You Said, We Did

When we receive feedback from patients we seek to improve our services and learn from events.  This feedback is received in a variety of ways, such as patient responses to surveys, enquiries with our Patient Advice and Liaison Service, formal complaints received or online feedback from Patient Opinion and NHS Choices.

We have given some examples of the feedback we have received and how it has been used to make a change.

You Said, We Did

July 2018

  • Patient’s cancer appointment was delayed by one week as results were not available in time.

Outcome: Consultant confirms that departmental practice has now changed so that the MDT date is included in the referral, enabling radiology to factor that into their schedule when assigning scan dates in future.

  • Patient asks how a mouth guard burnt their mouth.

Outcome: Quality control measures have been introduced into the Laboratory when cleaning mouth guard’s (splints) with disinfectant prior to packaging to avoid this happening again.

June 2018

  • Patient’s usual method of obtaining a repeat prescription broke down, causing confusion and delay.

Outcome: Consultant apologises for the delay prescribing medication. The system has been changed so that specialist nurses can now prescribe this medication in order to avoid delays in future.

  • Visitor highlights inappropriate comments and poor communication.

Outcome: The whole team are attending workshops on communication to focus on effective and empathetic everyday communication skills to improve the patient experience for future patients.

May 2018

  • Patient queries how staff failed to diagnose a retinal detachment.

Outcome: Apology offered that relaying of observations to Eye Doctor did not flag up possible retinal detachment. A new pathway is to be discussed at Clinical Governance meetings and then piloted.

April 2018

  • Patient’s Next of Kin is unhappy that infertility information in the chemotherapy leaflet was not clear and this resulted in an unexpected pregnancy.

Outcome: Apologies provided for breakdown in communication. Patient information leaflet has been revised to make this clearer for the benefit of future patients.

March 2018

  • Patient highlights difficulty in leaving messages with department when trying to rearrange their appointment.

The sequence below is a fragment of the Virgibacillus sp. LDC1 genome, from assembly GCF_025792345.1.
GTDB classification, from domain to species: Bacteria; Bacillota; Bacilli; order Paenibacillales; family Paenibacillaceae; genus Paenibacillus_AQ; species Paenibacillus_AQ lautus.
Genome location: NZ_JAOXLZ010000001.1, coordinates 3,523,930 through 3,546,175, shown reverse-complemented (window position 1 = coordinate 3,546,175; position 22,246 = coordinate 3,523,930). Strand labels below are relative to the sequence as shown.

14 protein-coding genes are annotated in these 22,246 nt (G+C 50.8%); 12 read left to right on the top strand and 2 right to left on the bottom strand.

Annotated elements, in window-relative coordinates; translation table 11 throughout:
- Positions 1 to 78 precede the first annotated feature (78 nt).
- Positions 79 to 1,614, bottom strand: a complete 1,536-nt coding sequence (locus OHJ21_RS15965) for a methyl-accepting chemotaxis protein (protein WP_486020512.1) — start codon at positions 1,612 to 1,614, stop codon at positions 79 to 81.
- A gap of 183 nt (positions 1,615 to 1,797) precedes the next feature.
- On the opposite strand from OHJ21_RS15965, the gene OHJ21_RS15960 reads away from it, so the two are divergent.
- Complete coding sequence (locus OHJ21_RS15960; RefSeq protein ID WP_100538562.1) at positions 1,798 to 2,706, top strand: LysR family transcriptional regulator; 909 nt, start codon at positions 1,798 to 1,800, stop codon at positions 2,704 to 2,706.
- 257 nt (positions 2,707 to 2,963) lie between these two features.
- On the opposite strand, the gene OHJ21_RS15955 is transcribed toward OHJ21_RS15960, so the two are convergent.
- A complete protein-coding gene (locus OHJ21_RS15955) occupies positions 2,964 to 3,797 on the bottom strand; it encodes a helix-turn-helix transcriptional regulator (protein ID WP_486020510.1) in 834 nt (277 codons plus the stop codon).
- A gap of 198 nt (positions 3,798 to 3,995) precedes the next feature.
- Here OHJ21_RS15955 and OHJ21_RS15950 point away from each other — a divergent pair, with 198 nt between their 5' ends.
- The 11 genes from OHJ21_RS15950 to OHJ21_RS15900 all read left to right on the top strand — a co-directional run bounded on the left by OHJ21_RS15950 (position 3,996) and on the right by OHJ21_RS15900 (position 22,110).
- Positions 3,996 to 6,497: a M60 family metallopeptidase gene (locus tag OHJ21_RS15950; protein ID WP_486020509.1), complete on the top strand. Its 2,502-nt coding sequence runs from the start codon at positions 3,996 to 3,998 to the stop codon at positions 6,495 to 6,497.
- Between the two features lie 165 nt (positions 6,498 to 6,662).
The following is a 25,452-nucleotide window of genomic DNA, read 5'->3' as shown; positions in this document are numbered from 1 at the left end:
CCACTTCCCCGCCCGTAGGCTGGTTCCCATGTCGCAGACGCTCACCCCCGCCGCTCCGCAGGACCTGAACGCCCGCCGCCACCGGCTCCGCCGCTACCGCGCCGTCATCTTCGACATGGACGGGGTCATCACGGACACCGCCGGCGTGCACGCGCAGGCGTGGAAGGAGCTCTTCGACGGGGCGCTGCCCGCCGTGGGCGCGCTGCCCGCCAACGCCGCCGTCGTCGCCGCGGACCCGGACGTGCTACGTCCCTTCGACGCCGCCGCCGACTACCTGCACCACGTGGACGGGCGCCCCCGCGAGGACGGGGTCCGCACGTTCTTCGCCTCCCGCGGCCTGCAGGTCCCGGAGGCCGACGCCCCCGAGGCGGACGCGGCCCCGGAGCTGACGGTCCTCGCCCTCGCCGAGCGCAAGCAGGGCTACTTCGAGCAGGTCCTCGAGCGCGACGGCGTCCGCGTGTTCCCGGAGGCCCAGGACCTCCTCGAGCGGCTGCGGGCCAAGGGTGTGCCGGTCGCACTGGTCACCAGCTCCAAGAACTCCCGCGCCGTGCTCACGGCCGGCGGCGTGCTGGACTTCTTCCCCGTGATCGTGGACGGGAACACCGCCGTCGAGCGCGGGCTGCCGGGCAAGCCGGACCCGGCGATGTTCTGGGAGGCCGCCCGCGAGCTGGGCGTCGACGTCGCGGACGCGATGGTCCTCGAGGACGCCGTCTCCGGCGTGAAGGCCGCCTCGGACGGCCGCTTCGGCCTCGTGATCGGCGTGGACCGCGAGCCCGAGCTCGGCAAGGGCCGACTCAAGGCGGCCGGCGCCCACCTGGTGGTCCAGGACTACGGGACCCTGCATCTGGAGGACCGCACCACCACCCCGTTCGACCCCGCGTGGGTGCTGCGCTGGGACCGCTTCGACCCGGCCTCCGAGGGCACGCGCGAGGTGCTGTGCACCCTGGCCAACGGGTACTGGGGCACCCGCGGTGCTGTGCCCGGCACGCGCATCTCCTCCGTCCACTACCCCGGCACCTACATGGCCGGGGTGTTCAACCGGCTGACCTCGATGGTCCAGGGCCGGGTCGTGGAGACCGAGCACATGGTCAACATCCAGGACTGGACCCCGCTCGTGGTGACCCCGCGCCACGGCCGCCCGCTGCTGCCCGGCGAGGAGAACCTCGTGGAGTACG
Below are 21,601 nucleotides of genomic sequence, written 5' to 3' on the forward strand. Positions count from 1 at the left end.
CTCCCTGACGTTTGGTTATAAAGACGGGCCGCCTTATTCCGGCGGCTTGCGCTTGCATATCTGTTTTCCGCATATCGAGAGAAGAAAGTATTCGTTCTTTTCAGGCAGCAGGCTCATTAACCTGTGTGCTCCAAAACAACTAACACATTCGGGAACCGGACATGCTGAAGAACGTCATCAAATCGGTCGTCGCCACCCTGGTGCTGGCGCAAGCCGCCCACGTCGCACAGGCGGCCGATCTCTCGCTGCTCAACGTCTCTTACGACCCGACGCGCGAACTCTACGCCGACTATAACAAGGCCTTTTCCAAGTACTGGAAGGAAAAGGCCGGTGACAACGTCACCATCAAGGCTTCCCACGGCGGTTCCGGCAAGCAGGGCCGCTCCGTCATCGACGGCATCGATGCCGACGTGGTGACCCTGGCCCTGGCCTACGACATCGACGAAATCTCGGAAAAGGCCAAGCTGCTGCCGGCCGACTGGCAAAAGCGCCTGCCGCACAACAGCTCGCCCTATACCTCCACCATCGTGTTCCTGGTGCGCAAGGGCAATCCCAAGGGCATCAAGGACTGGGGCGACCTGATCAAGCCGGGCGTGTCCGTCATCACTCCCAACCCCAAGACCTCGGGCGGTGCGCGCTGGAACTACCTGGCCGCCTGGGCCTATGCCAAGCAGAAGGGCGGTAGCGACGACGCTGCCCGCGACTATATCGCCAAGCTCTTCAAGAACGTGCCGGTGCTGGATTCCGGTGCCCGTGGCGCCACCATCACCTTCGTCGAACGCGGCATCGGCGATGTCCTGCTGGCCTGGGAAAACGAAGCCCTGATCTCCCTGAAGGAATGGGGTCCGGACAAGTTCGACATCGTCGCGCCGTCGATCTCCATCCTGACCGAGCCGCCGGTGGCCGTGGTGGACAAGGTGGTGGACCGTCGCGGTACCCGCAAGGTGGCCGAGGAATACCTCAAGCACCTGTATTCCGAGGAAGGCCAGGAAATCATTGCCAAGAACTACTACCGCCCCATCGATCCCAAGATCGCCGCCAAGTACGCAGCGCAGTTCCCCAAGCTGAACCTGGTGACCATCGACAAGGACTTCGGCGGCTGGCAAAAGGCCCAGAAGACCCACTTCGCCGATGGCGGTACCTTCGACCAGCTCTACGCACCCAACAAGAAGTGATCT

Outcome: Offered sincere apologies for the frustration caused when trying to speak with someone in the department. The team are going to arrange for an answerphone facility to be put on the telephone number given on patient clinic letters.

January 2018

  • Due to an administrative error, patient was never registered with EEAST, which is necessary because of their underlying medical condition.

Outcome: Complaint investigation has highlighted problems with the registration system which have been changed. A more robust system is also being developed after liaising with EEAST.

December 2017

  • Patient was sent another patient’s discharge letter in error.

Outcome: Trust’s IT department have discovered two letters were printed “back to back” on one sheet of paper. Printers have been corrected so that letters will be automatically printed separately in future.

November 2017

  • Patient describes a high standard of care but was unhappy with communication regarding appointments as they were unable to ‘get through’ on the contact number provided.

Outcome: As per the patient’s suggestion, the department is creating a dedicated e-mail address for patients to use to make contact if the telephone lines are busy.

October 2017

  • NOK unhappy that a confused patient was able to leave the ward.

Outcome: Ward has established a seven point action plan to raise awareness of existing policies and improve the way the team deal with such patients in future. Security doors to ward have also been checked.

  • Patient attended for clinic appointment, but this could not proceed because the appropriate person was not available.